A Discrete Process of Abstraction

Sitting on the Stairs

A thought is never born abstract. It follows a discrete process in becoming abstract.

Thoughts become abstract as they become devoid of context, not by themselves – the thinker does it. The context is removed, often out of choice and sometimes by chance. The achievement of abstraction isn’t that simple however.

There is always an event or an incident which triggers a thought. At that time, it is a full and a discrete thought – abundant in context. Then the thought is slowly stripped off the details of the event. The location is made anyplace, the moment becomes timeless, the names become pronouns. The thought is now generalised. This galvanises the thinkers’ grey cells. The generalisation appeals to the thinker; his mind salivates at the further possibility of softening the edges: he then finely hammers away at the slightly rough edges.

The once discrete, tangible and easily digestible thought becomes abstract as abstract can be. The thinker stands back and imagines the thought as it originally struck him – he recalls the fine details and sees the details in his mind – and smiles proudly at how those fine details reflect in the abstraction he has just created.

He hangs it out for the world to perceive.

In the gallery, the perceivers appreciate the thought – first in its abstraction; for the sake of abstraction – as an absolute. They then do the same that the thinker did when he stood back and proudly looked upon his creation. The perceivers attempt to reflect a few details in the mirrors of abstraction – they do the exact opposite of what the thinker painstakingly did in the first place – they add context – only this time – they add their own context. The thought slowly unfolds itself to them – not as the thinker originally received it – but as they choose to receive it. The abstract thought now appeals to the perceiver. They have context.

The perceiver has now become the thinker. The same process follows again – the thought now propagates through these thinkers.

If the perceiver seeks the context from the thinker, however, all the fine chiselling has come to a nought.

About these ads

9 thoughts on “A Discrete Process of Abstraction

  1. This is precisely why some times it gets very hard to write a comment especially on this blog. It isn’t so much about not understanding or not comprehending but about not knowing the context. Which is fine by me.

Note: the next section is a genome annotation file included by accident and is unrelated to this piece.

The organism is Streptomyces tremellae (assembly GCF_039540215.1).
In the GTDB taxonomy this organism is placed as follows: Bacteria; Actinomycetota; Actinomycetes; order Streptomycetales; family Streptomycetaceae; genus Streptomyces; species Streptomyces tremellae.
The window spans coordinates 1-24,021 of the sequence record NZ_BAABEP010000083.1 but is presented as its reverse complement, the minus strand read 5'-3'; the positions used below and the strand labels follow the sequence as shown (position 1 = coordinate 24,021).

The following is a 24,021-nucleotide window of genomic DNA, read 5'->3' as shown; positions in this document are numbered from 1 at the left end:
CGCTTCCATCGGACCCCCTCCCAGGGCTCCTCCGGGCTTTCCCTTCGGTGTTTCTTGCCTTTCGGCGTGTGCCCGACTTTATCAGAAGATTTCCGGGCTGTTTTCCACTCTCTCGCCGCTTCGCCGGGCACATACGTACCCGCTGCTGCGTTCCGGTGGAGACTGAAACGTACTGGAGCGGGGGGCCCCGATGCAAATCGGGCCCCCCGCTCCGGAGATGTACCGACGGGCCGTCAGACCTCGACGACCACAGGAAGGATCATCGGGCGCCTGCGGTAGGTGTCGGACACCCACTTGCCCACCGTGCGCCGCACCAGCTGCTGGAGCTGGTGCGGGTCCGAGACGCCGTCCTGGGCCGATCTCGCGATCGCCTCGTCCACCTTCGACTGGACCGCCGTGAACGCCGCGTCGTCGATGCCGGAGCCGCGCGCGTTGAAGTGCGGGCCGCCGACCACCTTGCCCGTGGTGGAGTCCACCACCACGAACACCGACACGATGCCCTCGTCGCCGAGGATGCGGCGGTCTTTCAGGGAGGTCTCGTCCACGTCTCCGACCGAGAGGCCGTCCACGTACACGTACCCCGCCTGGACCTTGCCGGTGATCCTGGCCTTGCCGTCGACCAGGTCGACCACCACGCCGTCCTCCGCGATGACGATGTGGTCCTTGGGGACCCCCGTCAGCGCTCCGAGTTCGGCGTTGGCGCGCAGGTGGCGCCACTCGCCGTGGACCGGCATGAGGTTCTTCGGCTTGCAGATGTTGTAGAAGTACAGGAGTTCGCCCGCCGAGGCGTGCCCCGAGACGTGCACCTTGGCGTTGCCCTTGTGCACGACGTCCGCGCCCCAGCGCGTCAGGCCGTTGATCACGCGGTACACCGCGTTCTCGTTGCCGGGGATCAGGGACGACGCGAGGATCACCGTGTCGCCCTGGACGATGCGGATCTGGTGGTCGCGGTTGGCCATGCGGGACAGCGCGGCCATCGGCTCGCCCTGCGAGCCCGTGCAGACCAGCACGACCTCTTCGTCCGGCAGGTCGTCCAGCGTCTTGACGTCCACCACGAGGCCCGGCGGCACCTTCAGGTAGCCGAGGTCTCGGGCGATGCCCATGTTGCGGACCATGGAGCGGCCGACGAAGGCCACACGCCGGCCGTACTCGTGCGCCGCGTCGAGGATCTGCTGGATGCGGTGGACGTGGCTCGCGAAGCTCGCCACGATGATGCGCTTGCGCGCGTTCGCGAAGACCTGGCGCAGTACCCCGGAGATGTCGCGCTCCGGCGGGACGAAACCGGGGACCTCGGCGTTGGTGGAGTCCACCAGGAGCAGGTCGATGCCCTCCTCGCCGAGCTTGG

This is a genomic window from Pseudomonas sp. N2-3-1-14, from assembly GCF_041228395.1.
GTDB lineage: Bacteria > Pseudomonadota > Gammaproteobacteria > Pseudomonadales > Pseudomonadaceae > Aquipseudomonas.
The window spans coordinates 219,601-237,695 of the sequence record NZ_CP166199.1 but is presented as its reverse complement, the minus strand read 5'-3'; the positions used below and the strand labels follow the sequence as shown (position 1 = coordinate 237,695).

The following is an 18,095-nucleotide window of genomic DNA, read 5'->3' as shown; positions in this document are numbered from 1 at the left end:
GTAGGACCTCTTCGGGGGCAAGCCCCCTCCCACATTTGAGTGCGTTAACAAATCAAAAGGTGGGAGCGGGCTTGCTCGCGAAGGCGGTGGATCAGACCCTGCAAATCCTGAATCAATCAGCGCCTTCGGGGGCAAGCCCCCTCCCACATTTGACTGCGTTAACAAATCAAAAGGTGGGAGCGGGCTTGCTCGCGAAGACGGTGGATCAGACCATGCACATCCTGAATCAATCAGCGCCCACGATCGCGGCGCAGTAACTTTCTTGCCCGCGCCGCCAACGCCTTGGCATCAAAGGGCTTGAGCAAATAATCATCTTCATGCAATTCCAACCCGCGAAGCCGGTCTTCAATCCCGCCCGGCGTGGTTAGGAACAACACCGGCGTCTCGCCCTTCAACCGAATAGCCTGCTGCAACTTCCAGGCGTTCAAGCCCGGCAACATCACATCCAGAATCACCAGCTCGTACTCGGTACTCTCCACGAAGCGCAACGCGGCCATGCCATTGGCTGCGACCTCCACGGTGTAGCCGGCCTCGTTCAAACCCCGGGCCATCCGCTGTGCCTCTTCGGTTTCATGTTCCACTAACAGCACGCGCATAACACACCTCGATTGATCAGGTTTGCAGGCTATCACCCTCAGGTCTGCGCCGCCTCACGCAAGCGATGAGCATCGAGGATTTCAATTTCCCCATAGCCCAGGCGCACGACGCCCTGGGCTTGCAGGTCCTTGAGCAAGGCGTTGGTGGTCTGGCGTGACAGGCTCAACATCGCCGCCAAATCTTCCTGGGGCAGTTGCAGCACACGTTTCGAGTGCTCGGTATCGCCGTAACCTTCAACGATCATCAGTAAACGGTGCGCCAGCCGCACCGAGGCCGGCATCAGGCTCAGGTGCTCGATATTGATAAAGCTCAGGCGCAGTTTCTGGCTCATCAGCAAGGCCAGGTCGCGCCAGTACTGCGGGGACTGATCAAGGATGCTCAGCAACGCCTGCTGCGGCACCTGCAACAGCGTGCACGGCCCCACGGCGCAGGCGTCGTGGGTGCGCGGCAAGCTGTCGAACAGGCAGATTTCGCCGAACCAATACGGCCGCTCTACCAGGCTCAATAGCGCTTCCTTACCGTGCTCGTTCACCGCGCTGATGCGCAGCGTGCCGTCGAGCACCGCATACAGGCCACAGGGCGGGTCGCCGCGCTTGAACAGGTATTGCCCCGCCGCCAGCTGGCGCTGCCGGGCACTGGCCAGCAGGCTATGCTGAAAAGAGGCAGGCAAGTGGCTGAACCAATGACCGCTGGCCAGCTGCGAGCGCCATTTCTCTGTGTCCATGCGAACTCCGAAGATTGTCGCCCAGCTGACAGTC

So many time I just enjoy the emotion a write up invokes me, enjoying my own context that prompted so and left, looking forward to many such posts.

    Like

  2. You won’t believe this, I barely did myself, but through some discrete abstract process, I was able to obtain an “Exclusive Interview with Sigmund Freud” where he reveals his current thoughts on such things as mental illness and the Internet. Check it out on “Necessary Therapy”

    Like

  3. ==EU:
    I have guessed that @ difficulty on commenting here. I guess that – in a way triggered this post. from a simple ‘I don’t understand’ to ‘I am afraid of what he writes’, I have seen it all.

    ==Pistolpete:
    Welcome to Gaizabonts! Discretely abstract; an interesting read nonetheless.

    Like

  4. “The achievement of abstraction isn’t that simple however”

    i wonder why someone would aim at achieving abstraction? i would think it the other way – to start of with abstraction and aim for something more simple and tangible and comprehensible.

    no? am i sounding just like what EU has pointed out here in the comment? :P

    Like

  5. ==AFJ:
    That is exactly what I consider as a failure on my part about this post!

    ==Dharma:
    All higher-order forms are abstractions of some sort or the other. Look into most of Indian philosophy, for example. Abstractions allows more context than something tangible does. There is lesser scope for imagination, in discretion. No?

    Like

  6. Pingback: Of Slow Blogging and Active Participation « Kenfinity

Use your Twitter, Facebook or your WordPress account to comment

Fill in your details below or click an icon to log in:

WordPress.com Logo

You are commenting using your WordPress.com account. Log Out / Change )

Twitter picture

You are commenting using your Twitter account. Log Out / Change )

Facebook photo

You are commenting using your Facebook account. Log Out / Change )

Google+ photo

You are commenting using your Google+ account. Log Out / Change )

Connecting to %s